James W. Meng
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Units: Foreword 1 2 3 4 5 6 7 8 9 10 11 12 13 14 15 16 17 18 19 20 21 22
7.1 7.2 7.3 7.4 7.5 7.6 7.7
Russia during the second half of the 19th century.
7.1. Abolition of serfdom.
The "Great Reform" of 1861, which led to the liberation of the landlord peasants of Russia from serfdom, was the result of a crisis that engulfed various spheres of Russian society in the mid-19th century.
The industrial revolution that began in the country created the need for a free and skilled labor force. But due to the dependence on landlords that serfdom engendered, it was extremely difficult for serfs to become hired workers. As a result, the system of serfdom preserved poverty for the overwhelming mass of the population, leaving them with low purchasing power and thereby hampering the development of the domestic market, dooming the country to a generally backward state.
In the aggregate, peasant unrest increased, and the government felt threatened by the potential of another Pugachev-esque incident. Additionally, the widely spread ideas of liberalism began to affect part of the ruling elite, who became increasingly convinced of the danger of serfdom for the country. Ultimately, the abolition of serfdom was accelerated by the defeat of Russia in the Crimean war.
Tsar Alexander II, who was known for his educated, good-hearted, and benevolent nature, felt that there was a need for radical transformation in regard to the institution of serfdom. But he had inherited traditional views about the unique role of the autocracy, and about his power as a father to his country whose intention was to care for his subjects as children.
Basic conditions for the abolition of serfdom were established in the Manifesto and Regulations signed by Alexander II on the 19th of February 1861. It abolished serfdom, freeing 22.5 million land-bonded peasants. They were granted civil rights: land and house purchases, the right to start a family, to create industrial establishments, etc.
Each peasant received a basic homestead and an allotment of arable land, for which they had to pay a sum. 20% of this sum was paid to the landowner; the rest was paid by the state. The peasant then had to return the sum to the state with interest.
Arable land was first allocated to communities, who were considered the legal owners of the land and distributed it among peasant households by number of family members. Provisions for land distribution assumed the transfer of land into private ownership by peasants after the sum was repaid.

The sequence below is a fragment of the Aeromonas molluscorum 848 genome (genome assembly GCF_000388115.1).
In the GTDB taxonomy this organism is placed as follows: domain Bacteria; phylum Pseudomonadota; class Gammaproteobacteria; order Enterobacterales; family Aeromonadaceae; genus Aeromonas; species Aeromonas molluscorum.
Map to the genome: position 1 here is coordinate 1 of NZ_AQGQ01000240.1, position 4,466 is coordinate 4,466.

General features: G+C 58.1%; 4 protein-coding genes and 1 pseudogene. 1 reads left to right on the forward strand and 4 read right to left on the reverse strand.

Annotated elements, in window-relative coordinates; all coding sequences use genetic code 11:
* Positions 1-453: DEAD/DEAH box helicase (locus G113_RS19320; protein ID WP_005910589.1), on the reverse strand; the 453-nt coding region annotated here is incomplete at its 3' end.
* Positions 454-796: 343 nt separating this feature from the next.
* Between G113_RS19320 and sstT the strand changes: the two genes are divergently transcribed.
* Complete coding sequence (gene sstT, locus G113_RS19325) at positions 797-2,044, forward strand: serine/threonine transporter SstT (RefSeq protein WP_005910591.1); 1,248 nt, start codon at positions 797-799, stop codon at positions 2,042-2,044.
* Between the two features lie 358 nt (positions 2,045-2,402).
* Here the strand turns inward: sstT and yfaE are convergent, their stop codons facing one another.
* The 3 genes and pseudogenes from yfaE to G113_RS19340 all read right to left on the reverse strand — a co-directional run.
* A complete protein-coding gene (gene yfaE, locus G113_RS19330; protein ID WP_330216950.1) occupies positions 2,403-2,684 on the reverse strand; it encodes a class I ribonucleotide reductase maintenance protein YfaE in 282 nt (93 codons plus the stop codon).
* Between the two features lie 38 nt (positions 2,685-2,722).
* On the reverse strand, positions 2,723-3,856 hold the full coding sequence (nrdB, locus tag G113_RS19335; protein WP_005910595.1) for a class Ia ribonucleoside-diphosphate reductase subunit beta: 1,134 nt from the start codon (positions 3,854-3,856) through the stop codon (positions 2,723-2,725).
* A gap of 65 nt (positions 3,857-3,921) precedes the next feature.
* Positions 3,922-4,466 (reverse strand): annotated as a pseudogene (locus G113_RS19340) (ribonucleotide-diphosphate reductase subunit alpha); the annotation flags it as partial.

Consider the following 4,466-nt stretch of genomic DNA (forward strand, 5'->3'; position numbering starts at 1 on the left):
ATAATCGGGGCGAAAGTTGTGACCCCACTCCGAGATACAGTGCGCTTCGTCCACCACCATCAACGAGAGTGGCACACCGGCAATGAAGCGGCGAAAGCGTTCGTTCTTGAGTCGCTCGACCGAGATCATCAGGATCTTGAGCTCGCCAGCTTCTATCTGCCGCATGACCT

Communities were held responsible for the administration and collection of taxes. Community members responsible for various duties - elders, tax collectors, and others - were elected.
The "Great Reform" of 1861 accelerated the country's capitalist development, freed millions of people, and proved that large-scale reforms in Russia were possible and could even be carried out peacefully by the state at the highest levels. The reform itself had a beneficial influence on society and culture. But the interests of landlords and the state were given far more regard than those of the peasants, which in turn preserved many vestiges of serfdom, particularly the large landed estates and the great inequality they engendered among the broader population. These conditions, in turn, are viewed to have still slowed development despite the reform, and to have become contributing factors to the eventual revolution.
7.2. The reign of Tsar Alexander II the Liberator.
The reign of Alexander II was marked by a number of liberal reforms. In 1864, zemstvos were created - class-independent, elected representative bodies for local self-government in the counties and governorates. Their responsibilities included construction and operation of roads, establishment of medical and other public institutions, fire protection, etc. Zemstvos were, however, not permitted to engage in social or political activities - but they provided the first-ever forum in which peasants and nobles could discuss and debate issues of local life together.
One particularly important development was the introduction of judicial reform in 1864. It introduced formal equality of all classes before the law, judicial independence, public court hearings, participation of jurors, and competitive hearings that included both prosecution and defense counsel. This reform created the foundations of a modern legal system in the country, but remained incomplete.
A particularly successful reform was that of the military, intended to reduce the ranks of the army during peacetime. It also abolished corporal punishment, and introduced universal military service in place of peasant recruitment, while reducing service life to six years.
Gradually, though, Tsar Alexander II diverged from the planned course of reform after an attempt on his life in 1866. The Tsar, who viewed himself as the father of the nation, had introduced to his subjects various new blessings and freedoms, and was extremely upset by the ingratitude of "his children".
The political crisis of the late 1870s, caused by greater demands placed on the autocracy by liberals hoping to obtain greater political rights, had led to the emergence of a number of revolutionary organizations, forcing the Tsar to intensify his activities. A special commission was created in 1880 under General M.T. Loris-Melikov that received unlimited powers. While carrying out a policy of repression, Loris-Melikov put forth a liberal project for the creation of an elected legislative council of representatives of zemstvos and cities.